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Chronoamperometric measurements of formic acid oxidation on a Pt disk electrode in a 0.5 M H2SO4 solution with 2.0 M formic acid under various rotating speeds. (a) Chronoamperograms observed at 0.22 V under various hydrodynamic conditions. (b) Variations of chronoamperometric currents observed at 2400 sec after potential jump as a function of potential. An iodine solution was injected to halt the formic acid oxidation (See the text for details). The roughness factor of the Pt electrode was 1.43.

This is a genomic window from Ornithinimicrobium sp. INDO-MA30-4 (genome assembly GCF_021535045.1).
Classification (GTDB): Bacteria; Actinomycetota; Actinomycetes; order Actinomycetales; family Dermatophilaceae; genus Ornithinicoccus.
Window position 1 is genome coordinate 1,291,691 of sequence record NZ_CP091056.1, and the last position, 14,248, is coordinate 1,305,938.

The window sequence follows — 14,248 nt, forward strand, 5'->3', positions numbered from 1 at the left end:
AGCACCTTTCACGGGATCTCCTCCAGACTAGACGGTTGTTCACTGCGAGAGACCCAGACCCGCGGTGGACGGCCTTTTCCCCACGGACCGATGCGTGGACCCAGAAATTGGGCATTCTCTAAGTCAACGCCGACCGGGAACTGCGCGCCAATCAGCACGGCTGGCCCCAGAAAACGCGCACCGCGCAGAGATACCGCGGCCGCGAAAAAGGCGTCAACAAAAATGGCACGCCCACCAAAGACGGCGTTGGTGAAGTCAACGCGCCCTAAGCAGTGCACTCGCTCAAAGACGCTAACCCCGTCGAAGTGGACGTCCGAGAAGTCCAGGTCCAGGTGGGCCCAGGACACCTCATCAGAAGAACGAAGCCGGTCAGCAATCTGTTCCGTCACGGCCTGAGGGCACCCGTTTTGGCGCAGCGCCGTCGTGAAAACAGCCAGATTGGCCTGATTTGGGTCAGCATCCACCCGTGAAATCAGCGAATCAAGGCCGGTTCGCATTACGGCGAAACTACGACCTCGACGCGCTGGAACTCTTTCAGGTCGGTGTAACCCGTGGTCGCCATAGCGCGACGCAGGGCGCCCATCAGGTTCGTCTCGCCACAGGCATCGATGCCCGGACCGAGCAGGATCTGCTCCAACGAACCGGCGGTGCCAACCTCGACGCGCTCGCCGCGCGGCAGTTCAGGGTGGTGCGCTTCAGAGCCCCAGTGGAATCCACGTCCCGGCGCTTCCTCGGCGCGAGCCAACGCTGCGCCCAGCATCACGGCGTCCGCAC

Rotation of an electrode enhances two physical mass transfer processes on the electrode surface [10] . The forced flow of solution in the perpendicular direction to the electrode surface narrows the stagnant diffusion layer, so that the mass transfer of reactants to the electrode is enhanced. The other forced flow in the tangential direction sweeps the electrode surface, so that products (or byproducts) as well as unreacted reactant are removed in the vicinity of the electrode surface quickly. Concerning the above observations, two hypotheses may account for the adverse effect of rotation on formic acid oxidation: one is that an enhanced mass transfer of formic acid toward the electrode surface may build up more poison via dehydration path to reduce bare Pt areas for dehydrogenation path, while the other is that a fast tangential flow on the surface may not allow a sufficient time for formic acid to contact with the surface to initiate the oxidation routes. A clue to determine the operating one out of the two hypotheses is the amount of poison from formic acid depending on rotating speed. If the former hypothesis is operational, the amount of poison would increase under rotating conditions. On the other hand, a decrease in the amount of poison on rotating Pt disk electrode is anticipated in the case of the latter hypothesis.